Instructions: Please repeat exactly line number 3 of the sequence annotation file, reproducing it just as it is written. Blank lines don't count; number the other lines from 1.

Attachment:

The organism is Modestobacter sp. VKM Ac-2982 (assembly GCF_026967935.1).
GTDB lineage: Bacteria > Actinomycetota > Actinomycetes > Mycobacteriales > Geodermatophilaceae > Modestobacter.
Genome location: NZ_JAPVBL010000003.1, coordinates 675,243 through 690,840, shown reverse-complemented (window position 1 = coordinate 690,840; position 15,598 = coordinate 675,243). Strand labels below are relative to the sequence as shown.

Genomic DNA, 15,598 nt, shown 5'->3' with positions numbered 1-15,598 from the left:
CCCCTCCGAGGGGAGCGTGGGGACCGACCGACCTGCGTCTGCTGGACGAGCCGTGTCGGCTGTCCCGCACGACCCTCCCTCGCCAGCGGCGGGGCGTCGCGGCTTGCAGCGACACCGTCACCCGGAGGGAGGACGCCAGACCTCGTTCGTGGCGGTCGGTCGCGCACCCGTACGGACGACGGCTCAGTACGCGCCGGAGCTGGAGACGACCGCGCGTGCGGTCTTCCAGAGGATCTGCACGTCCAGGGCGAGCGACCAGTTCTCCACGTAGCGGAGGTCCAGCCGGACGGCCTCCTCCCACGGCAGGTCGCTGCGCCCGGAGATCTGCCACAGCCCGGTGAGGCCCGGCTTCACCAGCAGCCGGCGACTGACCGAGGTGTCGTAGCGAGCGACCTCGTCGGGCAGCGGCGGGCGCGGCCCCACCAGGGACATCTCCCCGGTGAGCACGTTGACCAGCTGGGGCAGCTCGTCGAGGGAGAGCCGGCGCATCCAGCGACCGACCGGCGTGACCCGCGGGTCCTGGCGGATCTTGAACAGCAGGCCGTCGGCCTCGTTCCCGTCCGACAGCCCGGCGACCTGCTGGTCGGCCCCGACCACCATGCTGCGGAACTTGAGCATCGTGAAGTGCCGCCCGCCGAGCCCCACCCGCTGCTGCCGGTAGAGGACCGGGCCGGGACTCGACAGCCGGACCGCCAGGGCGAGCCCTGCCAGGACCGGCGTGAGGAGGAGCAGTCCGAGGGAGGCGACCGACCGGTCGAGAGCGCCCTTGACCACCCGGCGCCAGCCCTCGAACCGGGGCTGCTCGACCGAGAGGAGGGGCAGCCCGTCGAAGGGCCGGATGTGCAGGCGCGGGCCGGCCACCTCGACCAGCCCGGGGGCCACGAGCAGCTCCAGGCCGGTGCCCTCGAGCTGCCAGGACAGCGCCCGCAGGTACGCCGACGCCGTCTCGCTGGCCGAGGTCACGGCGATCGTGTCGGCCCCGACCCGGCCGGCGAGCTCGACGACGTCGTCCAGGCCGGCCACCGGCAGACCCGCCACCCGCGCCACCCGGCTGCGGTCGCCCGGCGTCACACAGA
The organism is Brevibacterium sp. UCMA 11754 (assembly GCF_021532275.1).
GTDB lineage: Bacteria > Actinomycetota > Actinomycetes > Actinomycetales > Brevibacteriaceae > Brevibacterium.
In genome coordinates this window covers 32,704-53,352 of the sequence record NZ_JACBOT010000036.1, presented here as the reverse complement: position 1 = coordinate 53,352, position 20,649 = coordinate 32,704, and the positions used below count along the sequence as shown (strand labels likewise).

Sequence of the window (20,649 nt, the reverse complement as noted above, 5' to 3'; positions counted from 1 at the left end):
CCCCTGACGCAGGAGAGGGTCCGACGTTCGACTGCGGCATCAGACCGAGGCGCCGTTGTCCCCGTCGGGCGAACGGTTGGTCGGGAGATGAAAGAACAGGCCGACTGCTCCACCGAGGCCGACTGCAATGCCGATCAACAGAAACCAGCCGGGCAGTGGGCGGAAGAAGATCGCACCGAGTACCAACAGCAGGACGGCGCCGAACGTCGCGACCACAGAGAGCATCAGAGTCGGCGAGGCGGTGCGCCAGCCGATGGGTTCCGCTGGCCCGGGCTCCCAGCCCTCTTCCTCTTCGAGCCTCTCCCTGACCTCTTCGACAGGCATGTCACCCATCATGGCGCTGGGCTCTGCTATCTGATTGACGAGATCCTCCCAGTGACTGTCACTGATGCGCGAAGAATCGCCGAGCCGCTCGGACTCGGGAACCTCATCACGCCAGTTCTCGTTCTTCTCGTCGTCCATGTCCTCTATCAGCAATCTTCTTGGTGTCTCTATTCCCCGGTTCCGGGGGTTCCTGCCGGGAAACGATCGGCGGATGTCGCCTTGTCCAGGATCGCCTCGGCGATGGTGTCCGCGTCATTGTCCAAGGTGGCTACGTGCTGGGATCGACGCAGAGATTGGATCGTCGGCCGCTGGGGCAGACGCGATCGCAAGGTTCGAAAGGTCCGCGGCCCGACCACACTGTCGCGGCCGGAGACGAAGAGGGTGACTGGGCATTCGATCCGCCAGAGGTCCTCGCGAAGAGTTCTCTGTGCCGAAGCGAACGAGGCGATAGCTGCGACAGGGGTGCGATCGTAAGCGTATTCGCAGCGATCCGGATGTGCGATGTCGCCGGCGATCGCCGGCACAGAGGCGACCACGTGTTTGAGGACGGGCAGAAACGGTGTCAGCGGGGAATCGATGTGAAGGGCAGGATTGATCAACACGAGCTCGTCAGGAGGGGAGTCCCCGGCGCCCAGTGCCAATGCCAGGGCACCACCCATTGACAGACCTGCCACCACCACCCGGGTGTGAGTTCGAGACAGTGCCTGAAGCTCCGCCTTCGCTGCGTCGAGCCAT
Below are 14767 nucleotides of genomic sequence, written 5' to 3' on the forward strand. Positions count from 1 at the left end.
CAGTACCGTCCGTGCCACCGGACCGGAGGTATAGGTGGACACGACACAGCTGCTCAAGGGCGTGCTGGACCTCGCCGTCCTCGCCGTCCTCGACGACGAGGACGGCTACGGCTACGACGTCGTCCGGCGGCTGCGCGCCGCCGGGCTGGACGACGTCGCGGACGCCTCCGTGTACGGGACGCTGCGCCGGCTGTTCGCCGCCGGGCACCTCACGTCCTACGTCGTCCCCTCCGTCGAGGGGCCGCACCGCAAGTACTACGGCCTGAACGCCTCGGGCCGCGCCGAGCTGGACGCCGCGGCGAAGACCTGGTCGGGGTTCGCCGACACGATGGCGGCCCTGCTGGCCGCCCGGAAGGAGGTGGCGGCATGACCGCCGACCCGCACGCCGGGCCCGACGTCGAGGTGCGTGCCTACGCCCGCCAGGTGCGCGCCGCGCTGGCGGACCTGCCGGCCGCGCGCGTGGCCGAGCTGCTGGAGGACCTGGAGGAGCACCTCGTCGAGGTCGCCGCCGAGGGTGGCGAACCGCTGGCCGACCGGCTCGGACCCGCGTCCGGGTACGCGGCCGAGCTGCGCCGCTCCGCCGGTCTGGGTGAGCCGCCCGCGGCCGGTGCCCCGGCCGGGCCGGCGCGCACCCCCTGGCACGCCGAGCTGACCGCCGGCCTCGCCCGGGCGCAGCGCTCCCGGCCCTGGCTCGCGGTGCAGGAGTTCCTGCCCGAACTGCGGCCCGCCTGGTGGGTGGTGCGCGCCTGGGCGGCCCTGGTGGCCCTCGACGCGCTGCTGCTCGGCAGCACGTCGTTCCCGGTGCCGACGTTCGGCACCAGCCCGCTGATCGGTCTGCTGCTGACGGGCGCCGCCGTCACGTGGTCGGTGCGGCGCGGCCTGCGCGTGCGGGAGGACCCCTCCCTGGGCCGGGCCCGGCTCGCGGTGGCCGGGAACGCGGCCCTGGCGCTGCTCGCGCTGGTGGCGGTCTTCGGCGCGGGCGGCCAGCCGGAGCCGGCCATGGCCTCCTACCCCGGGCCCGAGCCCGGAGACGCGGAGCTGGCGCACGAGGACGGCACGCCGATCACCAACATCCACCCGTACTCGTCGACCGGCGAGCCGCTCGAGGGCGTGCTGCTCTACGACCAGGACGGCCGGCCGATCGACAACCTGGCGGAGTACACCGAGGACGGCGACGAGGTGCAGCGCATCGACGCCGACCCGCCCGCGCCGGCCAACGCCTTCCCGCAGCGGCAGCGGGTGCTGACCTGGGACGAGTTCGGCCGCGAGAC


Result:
Genome location: NZ_JAPVBL010000003.1, coordinates 675,243 through 690,840, shown reverse-complemented (window position 1 = coordinate 690,840; position 15,598 = coordinate 675,243). Strand labels below are relative to the sequence as shown.